If you’re anything like me, you’re glued to the TV when an episode of Dragons Den or Shark Tank is on. For those of you unfamiliar with the show, it’s a show where entrepreneurs “pitch” their ideas to venture capitalists (dragons/sharks) in the hopes of walking away with some money and new partners.
Season after season, it seems that entrepreneurs on the show do not learn from the mistakes of those before them. Here are some of the lessons learned from The Dragons Den (or Shark Tank for US residents)
1. Know the value of your business – The number 1 mistake that entrepreneurs make when approaching venture capitalists is putting a crazy valuation on their business. There are some entrepreneurs who put insane multiples of annual sales on their company worth usually based on “emotional” value. Do the research and find out the accepted multiple of sales/profits for your industry.
2. Be prepared to give up 50% of your business – Every deal that the dragons are interested in, they almost always ask for 50% of the company. However, for some reason, the presenter always seems surprised by this fact. Investors want control or at least be a significant partner – be prepared to negotiate for it.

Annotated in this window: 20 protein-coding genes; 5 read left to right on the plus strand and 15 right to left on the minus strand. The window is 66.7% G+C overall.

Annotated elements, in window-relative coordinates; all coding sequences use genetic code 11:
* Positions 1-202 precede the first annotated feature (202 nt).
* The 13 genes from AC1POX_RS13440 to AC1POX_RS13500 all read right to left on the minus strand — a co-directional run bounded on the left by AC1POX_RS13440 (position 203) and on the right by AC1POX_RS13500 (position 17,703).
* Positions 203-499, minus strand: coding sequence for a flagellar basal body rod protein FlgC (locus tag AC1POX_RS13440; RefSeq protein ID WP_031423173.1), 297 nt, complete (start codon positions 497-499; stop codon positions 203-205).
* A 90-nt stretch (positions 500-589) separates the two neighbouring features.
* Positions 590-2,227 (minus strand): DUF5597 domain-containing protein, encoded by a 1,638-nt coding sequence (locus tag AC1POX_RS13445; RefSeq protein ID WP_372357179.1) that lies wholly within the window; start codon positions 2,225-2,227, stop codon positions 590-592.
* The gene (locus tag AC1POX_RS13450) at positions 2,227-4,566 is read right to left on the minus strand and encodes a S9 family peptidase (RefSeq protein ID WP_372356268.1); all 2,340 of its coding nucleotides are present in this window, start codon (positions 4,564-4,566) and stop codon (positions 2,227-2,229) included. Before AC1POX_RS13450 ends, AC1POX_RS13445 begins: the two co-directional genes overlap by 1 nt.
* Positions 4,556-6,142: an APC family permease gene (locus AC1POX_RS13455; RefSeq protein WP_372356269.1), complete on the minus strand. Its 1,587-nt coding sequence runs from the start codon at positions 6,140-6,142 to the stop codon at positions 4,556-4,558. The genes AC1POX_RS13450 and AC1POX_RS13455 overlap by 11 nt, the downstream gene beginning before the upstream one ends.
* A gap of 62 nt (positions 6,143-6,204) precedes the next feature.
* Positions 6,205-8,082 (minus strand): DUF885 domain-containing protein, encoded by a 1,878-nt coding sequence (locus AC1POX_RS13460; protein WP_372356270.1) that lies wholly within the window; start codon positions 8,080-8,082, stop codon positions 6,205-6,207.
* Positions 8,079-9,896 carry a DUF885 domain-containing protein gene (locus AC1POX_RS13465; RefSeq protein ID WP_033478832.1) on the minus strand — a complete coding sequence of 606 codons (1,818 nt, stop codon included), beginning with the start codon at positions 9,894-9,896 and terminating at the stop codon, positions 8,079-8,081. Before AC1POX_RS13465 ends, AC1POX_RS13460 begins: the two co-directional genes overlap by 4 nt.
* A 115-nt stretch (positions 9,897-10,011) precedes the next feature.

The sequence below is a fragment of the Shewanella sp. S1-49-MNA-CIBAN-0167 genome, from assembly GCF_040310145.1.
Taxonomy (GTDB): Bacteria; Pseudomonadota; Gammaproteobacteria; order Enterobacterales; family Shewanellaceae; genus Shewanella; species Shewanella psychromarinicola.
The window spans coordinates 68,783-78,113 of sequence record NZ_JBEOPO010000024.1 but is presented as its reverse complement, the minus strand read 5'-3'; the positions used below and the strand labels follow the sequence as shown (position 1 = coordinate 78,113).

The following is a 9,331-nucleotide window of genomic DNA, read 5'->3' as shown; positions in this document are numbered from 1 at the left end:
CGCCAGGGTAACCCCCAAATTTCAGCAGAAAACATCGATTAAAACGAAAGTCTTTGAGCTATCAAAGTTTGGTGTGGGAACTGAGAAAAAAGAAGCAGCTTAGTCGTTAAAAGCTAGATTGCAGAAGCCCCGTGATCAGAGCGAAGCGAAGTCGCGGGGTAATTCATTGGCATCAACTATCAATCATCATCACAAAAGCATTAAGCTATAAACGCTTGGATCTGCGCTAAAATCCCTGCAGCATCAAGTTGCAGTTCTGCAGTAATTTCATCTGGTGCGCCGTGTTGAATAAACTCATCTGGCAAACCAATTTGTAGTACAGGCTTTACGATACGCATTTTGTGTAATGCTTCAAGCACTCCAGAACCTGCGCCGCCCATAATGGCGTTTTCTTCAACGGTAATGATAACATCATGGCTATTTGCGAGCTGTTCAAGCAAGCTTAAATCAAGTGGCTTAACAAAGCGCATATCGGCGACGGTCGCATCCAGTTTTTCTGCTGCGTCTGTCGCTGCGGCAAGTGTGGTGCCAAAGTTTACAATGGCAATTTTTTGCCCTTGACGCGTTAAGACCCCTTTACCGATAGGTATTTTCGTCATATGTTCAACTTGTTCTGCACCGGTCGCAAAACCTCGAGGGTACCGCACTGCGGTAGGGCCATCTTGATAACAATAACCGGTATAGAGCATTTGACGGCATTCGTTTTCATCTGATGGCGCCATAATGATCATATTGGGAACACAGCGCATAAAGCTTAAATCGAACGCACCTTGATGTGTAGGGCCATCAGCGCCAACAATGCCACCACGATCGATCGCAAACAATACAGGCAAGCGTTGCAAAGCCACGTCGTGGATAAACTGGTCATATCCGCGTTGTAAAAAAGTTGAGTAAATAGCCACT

3. Know your Numbers and Details – This coincides with knowing the actual value of your business but one step further. Know all the statistics of your business, who your customers are, your annual sales/profits and expenses. Investors need to know the details of your business in order to evaluate the deal properly. As well, it shows that you are serious about your business and pushing it forward.
4. Get Sales – Before venture capitalists want to invest in your business, it needs to be proven. That is, it needs to have sales. How many times have people pitched an idea with zero sales to just have the door slammed on them. Go out and make contacts, get some sales/contracts, then look for additional capital.
5. Have a Good Story – Even if your business idea is mediocre at best, if you have a good story behind your pitch, it can turn a a maybe, into a possible yes. There have been numerous times that the Dragons invested in a business because of the person behind it and their story.
6. Know your Dragons/Investors – This is key for any presentation – know your audience. Know the businesses that the investors own and what they specialize in. With that, you can tailor your presentation towards the investor/dragon that would match your business best. Stroking their egos can go a long way.
Do you watch Dragons Den or Shark Tank? If so, what are your thoughts on the show?